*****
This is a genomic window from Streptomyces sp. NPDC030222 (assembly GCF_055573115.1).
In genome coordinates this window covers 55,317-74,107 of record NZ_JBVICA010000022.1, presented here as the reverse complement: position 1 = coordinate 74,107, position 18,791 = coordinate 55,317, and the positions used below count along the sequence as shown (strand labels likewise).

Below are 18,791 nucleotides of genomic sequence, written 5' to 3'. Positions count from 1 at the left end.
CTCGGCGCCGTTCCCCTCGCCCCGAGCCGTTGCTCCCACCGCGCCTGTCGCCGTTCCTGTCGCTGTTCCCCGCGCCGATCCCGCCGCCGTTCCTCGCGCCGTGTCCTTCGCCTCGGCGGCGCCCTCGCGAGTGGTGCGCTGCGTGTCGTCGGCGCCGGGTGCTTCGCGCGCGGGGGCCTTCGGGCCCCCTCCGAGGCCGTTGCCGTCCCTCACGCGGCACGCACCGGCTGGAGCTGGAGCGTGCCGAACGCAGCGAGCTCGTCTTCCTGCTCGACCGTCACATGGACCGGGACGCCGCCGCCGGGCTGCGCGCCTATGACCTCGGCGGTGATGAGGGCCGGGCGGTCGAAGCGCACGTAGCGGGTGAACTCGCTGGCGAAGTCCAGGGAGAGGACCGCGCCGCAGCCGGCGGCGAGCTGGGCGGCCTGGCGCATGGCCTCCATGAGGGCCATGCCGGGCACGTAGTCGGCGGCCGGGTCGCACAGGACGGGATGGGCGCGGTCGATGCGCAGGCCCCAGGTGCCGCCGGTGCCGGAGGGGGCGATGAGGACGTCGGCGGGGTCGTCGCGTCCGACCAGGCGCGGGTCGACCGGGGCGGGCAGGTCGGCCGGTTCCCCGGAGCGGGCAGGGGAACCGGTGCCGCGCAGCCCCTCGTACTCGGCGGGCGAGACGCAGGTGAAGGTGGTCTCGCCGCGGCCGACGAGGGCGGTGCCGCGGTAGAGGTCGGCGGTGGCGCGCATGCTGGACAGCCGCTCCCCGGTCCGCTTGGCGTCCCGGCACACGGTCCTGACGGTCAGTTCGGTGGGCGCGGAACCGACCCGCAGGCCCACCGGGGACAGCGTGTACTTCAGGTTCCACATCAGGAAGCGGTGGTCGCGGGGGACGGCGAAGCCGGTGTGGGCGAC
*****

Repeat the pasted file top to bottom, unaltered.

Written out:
This is a genomic window from Streptomyces sp. NPDC030222 (assembly GCF_055573115.1).
In genome coordinates this window covers 55,317-74,107 of record NZ_JBVICA010000022.1, presented here as the reverse complement: position 1 = coordinate 74,107, position 18,791 = coordinate 55,317, and the positions used below count along the sequence as shown (strand labels likewise).

Below are 18,791 nucleotides of genomic sequence, written 5' to 3'. Positions count from 1 at the left end.
CTCGGCGCCGTTCCCCTCGCCCCGAGCCGTTGCTCCCACCGCGCCTGTCGCCGTTCCTGTCGCTGTTCCCCGCGCCGATCCCGCCGCCGTTCCTCGCGCCGTGTCCTTCGCCTCGGCGGCGCCCTCGCGAGTGGTGCGCTGCGTGTCGTCGGCGCCGGGTGCTTCGCGCGCGGGGGCCTTCGGGCCCCCTCCGAGGCCGTTGCCGTCCCTCACGCGGCACGCACCGGCTGGAGCTGGAGCGTGCCGAACGCAGCGAGCTCGTCTTCCTGCTCGACCGTCACATGGACCGGGACGCCGCCGCCGGGCTGCGCGCCTATGACCTCGGCGGTGATGAGGGCCGGGCGGTCGAAGCGCACGTAGCGGGTGAACTCGCTGGCGAAGTCCAGGGAGAGGACCGCGCCGCAGCCGGCGGCGAGCTGGGCGGCCTGGCGCATGGCCTCCATGAGGGCCATGCCGGGCACGTAGTCGGCGGCCGGGTCGCACAGGACGGGATGGGCGCGGTCGATGCGCAGGCCCCAGGTGCCGCCGGTGCCGGAGGGGGCGATGAGGACGTCGGCGGGGTCGTCGCGTCCGACCAGGCGCGGGTCGACCGGGGCGGGCAGGTCGGCCGGTTCCCCGGAGCGGGCAGGGGAACCGGTGCCGCGCAGCCCCTCGTACTCGGCGGGCGAGACGCAGGTGAAGGTGGTCTCGCCGCGGCCGACGAGGGCGGTGCCGCGGTAGAGGTCGGCGGTGGCGCGCATGCTGGACAGCCGCTCCCCGGTCCGCTTGGCGTCCCGGCACACGGTCCTGACGGTCAGTTCGGTGGGCGCGGAACCGACCCGCAGGCCCACCGGGGACAGCGTGTACTTCAGGTTCCACATCAGGAAGCGGTGGTCGCGGGGGACGGCGAAGCCGGTGTGGGCGAC